Tag Archives: Dry House

The C&H Dry House

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Standing in the shadow of the C&H Drill Shop is another rubble rock structure – this one a squat and wide building littered with a scattering of doorways and windows along its length. This was the Calumet Mine’s main dry house – serving primarily the No.2 and No.4 shafts. Underground …

Walls and Pedestals

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Leaving the Michigan’s boiler house behind we headed further into the forest to explore what we thought might be one of the mine’s hoist buildings. While it looked promising from afar, the closer we got to those mysterious rock walls the more apparent it became that we weren’t looking at …

A Dry Built of Sandstone

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During my work with the Keweenaw Heritage Center in preparation for next year’s sandstone exhibit we had noted an odd lack of the red stone when it came to the buildings erected by C&H for its own mine. It seemed odd because C&H actually owned its own quarry at Incline, …

The Ojibway Mine

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The copper-rich Kearsarge Lode was first discovered in 1882, and within several years enterprising ming companies had acquired mineral rights all along its known outcroppings between Calumet and Ahmeek. At the approach of the 20th century mine managers had believed the extant of the Kearsarge lode had been mapped – …

That Which Survives (p1)

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For the most part copper mines along the Keweenaw erected very modest surface plants, directing most of their money into the actual work of mining. Surface improvements were often considered wasteful embellishments, especially by investors looking to get large returns on their money. Mining was were money could be made, …

Another Isle Royale Dry

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The new Isle Royale Copper Company began its reinvigorated life in 1899, quickly investing large sums of money into the re-opening of the Isle Royale lode atop the bluff overlooking Houghton. Production resumed in 1901, but the lode would reveal itself to be a low-grade and sporadic producer. It wasn’t …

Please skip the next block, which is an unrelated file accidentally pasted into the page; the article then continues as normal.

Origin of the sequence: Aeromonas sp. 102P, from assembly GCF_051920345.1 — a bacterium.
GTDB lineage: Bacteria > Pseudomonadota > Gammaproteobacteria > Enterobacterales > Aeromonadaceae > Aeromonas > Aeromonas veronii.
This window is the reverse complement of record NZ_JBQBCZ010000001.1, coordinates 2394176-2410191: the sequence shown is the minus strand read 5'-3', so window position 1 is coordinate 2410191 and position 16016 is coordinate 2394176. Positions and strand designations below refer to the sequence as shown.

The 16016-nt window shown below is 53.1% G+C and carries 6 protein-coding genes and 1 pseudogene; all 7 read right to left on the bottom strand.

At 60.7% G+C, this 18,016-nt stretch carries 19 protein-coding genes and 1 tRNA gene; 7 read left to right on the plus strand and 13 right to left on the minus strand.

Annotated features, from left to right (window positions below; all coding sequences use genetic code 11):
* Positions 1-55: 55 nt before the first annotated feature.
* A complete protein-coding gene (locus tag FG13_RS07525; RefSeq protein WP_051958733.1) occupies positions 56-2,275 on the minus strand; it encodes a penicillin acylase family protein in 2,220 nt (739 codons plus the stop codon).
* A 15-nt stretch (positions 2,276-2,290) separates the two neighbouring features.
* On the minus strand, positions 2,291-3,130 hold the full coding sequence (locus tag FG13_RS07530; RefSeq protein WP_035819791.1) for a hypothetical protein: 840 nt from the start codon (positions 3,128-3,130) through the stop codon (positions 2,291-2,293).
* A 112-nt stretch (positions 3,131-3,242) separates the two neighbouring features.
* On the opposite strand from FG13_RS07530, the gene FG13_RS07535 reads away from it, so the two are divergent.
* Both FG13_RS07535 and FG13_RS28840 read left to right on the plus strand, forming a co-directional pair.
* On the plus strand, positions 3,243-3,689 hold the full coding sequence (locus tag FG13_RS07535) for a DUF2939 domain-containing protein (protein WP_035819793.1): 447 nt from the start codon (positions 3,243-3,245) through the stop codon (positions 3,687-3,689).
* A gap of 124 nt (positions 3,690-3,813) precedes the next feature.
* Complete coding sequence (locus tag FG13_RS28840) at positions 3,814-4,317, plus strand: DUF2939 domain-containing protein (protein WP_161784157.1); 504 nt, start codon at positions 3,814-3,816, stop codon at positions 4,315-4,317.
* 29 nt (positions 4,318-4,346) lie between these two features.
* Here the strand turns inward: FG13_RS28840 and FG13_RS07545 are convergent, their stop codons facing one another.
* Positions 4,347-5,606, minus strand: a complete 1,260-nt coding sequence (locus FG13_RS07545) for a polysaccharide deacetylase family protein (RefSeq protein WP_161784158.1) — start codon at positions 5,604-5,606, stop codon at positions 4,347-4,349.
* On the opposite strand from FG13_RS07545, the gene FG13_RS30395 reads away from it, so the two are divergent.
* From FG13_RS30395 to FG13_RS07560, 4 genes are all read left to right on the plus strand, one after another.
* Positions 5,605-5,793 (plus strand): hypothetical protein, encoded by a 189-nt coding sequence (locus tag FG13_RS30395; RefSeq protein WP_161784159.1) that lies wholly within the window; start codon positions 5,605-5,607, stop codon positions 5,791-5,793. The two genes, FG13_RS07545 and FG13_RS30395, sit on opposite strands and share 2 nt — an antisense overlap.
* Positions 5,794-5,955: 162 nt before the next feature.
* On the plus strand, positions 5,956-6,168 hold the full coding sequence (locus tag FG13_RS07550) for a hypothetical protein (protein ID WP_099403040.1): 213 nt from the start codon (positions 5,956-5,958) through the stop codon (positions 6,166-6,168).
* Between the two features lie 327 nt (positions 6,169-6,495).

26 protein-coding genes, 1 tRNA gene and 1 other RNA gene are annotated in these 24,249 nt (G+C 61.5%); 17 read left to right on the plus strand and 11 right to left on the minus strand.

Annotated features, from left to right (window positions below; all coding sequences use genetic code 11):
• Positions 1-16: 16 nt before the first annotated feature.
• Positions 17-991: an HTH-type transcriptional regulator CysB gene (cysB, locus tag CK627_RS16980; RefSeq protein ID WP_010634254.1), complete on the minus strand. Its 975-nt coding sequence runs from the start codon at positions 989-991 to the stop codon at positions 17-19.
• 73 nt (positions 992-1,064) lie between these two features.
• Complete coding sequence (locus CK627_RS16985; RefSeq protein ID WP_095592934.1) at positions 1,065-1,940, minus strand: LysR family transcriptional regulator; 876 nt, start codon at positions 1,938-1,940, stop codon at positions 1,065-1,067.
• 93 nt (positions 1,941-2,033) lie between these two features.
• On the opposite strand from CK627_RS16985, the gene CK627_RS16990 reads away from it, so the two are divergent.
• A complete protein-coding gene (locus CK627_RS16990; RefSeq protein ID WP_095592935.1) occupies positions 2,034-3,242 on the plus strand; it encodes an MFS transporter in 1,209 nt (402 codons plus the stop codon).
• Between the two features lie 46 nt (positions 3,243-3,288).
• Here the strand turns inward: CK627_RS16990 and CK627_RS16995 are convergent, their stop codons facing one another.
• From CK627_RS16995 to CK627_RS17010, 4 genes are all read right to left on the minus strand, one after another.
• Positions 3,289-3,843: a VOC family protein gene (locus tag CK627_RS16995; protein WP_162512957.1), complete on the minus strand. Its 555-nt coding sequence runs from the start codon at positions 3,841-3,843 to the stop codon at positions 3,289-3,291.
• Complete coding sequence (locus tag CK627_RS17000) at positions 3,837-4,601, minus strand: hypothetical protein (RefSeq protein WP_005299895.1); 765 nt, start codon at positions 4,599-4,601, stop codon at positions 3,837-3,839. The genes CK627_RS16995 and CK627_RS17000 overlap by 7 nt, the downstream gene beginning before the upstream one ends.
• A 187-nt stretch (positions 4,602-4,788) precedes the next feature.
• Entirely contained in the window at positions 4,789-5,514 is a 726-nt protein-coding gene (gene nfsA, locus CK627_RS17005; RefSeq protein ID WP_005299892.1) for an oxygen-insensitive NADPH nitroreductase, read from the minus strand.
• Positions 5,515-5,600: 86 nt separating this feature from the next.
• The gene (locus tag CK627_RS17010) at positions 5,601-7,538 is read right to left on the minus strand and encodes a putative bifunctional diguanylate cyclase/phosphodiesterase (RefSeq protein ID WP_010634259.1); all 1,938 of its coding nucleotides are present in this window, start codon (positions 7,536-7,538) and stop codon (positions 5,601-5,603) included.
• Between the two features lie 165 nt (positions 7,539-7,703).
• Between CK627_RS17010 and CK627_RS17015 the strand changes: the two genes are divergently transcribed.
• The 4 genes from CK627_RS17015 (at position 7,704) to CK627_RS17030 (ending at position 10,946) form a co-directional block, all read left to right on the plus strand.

An Isle Royale Dry House

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With the shaft and rockhouse taken care of, it was now time to search for the remaining pieces of the puzzle, namely the shaft’s complimentary structures such as the boiler, compressor, hoist and dry houses. Most of these were no were to be seen from our vantage point at the …

Change Houses

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Nitroglycerin had several bad habits, the least of which was its tendency to explode violently when agitated. Even more of a problem for workers at Atlas was the chemical’s seemingly natural attraction to their clothing. Even if you never handled the explosives directly, by the end of the day you’d …

A Modern Mesnard

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After Quincy bought up the defunct Mesnard Mine in 1896 it re-opened one of its original shafts, which became Quincy No. 8. Quincy then erected atop of it a modern shaft-rock-house – but not as modern as the one that currently stands there today. The iron head-frame that stands over …

Along the Old Pewabic (p3)

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Before the acquisition of the Pewabic Mine, Quincy operated only two shafts set only a few hundred feet apart. Because of this they only needed one centralized dry house to service both. The system worked wonderfully for years until Quincy opened their No. 6 shaft along the old Pewabic property. …

A Quincy Dry (p2)

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Attached to the south end of the dry house was a second much larger building. If it wasn’t in ruin it would appear to be simply part of the rest of the structure, but in it’s current state you could see that the attached structure had a second floor (or …